Music City Bowl’s controversial progressive call helps deny Tennessee win

Thursday’s Music City Bowl between Purdue and Tennessee had a bit of everything. It has high scores, it has big, hot games, it is controversial and it wins the match right away.

The controversy broke out in extra time after the teams finished regulation with a score of 45-45.

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The Vols received the ball first in the first half and eventually sent it down to Purdue 1. On the fourth and first half goals, Tennessee running behind Jaylen Wright was blocked in the late-game area due to overuse. His advance was halted, but Wright managed to spread his arms wide and touch the ball over the line.

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The whistle was blown after the ball crossed the plane, but judgments on the course of the game could not be reviewed. The call caused Tennessee’s sales to drop and Vols coach Josh Heupel raged.

Vigorously won 48-45 thanks to a goal on the field.

After the game, Heupel turned to the media the explanation he was given, which was pretty straightforward, even if he didn’t agree with it.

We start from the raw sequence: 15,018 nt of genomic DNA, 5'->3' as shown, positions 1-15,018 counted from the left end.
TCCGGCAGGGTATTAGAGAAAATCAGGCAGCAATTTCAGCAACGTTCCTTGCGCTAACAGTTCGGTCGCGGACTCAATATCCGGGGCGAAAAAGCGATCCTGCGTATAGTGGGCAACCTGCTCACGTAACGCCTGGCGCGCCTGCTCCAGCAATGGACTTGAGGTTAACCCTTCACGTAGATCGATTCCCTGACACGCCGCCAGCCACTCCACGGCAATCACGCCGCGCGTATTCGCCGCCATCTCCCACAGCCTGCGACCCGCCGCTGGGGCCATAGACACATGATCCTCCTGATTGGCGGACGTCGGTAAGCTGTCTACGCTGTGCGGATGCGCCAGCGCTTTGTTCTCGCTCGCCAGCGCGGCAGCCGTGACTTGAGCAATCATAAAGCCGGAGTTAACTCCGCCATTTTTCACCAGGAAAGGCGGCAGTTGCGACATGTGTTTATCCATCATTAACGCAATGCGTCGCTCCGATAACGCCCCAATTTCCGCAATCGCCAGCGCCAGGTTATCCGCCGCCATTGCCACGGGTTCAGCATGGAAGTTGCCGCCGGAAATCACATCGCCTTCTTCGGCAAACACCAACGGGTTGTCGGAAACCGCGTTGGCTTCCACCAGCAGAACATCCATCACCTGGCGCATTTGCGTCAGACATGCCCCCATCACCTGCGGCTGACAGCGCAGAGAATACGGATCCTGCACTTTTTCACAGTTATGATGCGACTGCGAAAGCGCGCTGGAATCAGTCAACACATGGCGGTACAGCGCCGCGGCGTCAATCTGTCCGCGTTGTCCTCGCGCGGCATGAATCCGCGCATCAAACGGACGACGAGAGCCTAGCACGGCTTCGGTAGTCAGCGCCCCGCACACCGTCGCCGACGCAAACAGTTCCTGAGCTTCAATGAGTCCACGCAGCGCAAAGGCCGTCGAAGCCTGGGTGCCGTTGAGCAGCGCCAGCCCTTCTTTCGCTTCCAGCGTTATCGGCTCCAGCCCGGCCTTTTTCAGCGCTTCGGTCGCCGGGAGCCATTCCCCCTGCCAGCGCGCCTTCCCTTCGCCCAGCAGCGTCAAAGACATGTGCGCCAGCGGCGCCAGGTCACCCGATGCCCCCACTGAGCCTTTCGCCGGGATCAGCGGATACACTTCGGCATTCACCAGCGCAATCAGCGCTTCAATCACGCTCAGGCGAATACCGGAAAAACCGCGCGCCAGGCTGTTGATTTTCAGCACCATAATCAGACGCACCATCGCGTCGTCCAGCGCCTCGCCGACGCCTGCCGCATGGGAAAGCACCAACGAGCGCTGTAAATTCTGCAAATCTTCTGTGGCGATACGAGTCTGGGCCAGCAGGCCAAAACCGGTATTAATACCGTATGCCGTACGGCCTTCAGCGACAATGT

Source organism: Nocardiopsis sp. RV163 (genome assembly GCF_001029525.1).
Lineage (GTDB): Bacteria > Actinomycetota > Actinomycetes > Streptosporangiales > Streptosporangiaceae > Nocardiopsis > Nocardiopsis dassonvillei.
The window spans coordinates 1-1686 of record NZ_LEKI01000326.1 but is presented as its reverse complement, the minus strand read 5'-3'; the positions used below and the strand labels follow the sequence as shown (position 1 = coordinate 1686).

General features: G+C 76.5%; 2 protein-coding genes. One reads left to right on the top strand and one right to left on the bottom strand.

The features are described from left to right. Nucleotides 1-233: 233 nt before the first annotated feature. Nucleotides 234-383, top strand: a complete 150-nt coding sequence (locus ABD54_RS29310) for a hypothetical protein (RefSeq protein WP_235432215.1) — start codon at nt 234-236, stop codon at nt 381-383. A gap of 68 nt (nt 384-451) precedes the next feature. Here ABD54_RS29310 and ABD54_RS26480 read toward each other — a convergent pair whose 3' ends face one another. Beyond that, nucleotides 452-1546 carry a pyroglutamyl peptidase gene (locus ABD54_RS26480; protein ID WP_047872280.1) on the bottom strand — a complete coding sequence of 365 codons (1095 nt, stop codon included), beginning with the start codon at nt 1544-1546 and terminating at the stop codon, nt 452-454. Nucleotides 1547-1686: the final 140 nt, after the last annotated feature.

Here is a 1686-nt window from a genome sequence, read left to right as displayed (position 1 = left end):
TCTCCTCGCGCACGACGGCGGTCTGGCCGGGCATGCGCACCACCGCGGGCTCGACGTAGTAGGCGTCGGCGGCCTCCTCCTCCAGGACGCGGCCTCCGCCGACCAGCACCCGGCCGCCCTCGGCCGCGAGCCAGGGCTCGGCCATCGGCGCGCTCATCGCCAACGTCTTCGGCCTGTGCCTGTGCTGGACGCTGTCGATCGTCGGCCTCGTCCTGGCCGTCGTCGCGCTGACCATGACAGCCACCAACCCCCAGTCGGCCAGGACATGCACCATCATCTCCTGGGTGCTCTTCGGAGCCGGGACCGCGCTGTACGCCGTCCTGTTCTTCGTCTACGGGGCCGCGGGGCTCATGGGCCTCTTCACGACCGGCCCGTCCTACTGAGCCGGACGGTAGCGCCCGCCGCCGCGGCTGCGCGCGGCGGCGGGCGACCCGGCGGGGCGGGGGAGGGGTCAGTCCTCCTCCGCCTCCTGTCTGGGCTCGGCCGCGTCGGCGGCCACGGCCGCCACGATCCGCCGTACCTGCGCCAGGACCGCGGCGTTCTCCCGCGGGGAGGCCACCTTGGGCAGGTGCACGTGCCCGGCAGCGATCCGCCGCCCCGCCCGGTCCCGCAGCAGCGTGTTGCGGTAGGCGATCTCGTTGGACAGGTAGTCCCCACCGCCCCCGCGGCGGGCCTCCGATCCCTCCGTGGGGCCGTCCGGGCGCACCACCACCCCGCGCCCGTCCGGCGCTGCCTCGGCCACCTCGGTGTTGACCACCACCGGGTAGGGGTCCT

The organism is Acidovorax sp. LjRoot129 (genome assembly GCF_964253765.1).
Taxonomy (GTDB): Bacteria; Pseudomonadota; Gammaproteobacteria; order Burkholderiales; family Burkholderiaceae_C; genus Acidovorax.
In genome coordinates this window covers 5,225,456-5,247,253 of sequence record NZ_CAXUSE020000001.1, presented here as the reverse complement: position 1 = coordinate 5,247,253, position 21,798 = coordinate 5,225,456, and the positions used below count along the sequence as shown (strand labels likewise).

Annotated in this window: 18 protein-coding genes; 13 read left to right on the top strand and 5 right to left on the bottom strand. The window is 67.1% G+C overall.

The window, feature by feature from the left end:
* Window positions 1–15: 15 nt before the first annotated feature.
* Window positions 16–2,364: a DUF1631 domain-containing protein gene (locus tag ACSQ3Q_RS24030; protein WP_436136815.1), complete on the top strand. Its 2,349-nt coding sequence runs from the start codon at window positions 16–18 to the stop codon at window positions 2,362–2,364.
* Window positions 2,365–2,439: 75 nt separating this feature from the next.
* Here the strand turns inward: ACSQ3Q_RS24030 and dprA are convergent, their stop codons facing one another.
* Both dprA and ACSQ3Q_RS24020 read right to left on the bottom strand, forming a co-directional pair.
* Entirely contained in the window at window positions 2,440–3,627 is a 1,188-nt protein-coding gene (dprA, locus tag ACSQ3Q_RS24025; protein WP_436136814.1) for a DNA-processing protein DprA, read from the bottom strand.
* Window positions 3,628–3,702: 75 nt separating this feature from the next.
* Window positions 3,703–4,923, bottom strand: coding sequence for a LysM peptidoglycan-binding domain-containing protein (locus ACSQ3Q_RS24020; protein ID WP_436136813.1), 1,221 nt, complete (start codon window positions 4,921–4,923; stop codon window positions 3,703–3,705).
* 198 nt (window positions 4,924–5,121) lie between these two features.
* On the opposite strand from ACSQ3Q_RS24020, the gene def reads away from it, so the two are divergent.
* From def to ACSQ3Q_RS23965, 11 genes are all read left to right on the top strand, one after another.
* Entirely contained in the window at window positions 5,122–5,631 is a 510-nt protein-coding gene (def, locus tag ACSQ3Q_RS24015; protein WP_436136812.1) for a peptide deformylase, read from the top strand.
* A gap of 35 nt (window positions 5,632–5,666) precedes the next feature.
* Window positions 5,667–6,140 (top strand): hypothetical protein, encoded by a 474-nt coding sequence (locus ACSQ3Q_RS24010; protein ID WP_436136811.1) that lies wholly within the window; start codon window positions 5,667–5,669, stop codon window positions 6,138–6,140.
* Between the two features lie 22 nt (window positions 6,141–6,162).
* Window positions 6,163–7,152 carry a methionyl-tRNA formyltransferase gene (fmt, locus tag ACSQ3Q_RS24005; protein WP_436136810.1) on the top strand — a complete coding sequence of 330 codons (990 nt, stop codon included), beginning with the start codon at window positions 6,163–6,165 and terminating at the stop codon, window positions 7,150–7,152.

“There are some things I might disagree with,” Heupel speak. “Yeah, I think everyone knows that.”

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When the whistle blows and whether it should be blown is the main topic of discussion. Most camera angles show Wright breaking the plane while not crashing on contact.

As of late Thursday, referee Jerry Magallanes, head of the ACC executive team that runs the game, has not settled the call. Magallanes and several other officials working on the game have come under the fire in the past for missed calls.

The game has a lot of people talking before it officially begins. There were a total of 1,293 yards of fouls and a total of 57 first fouls. Tennesee was penalized 14 times in 128 yards and still lost only by three points.

The match was a big one for both teams. Purdue is looking for its first nine-win season since 2003, while Heupel is looking to become the first Tennesee coach to win a bad game in his first season since Phil Fulmer in 1993.

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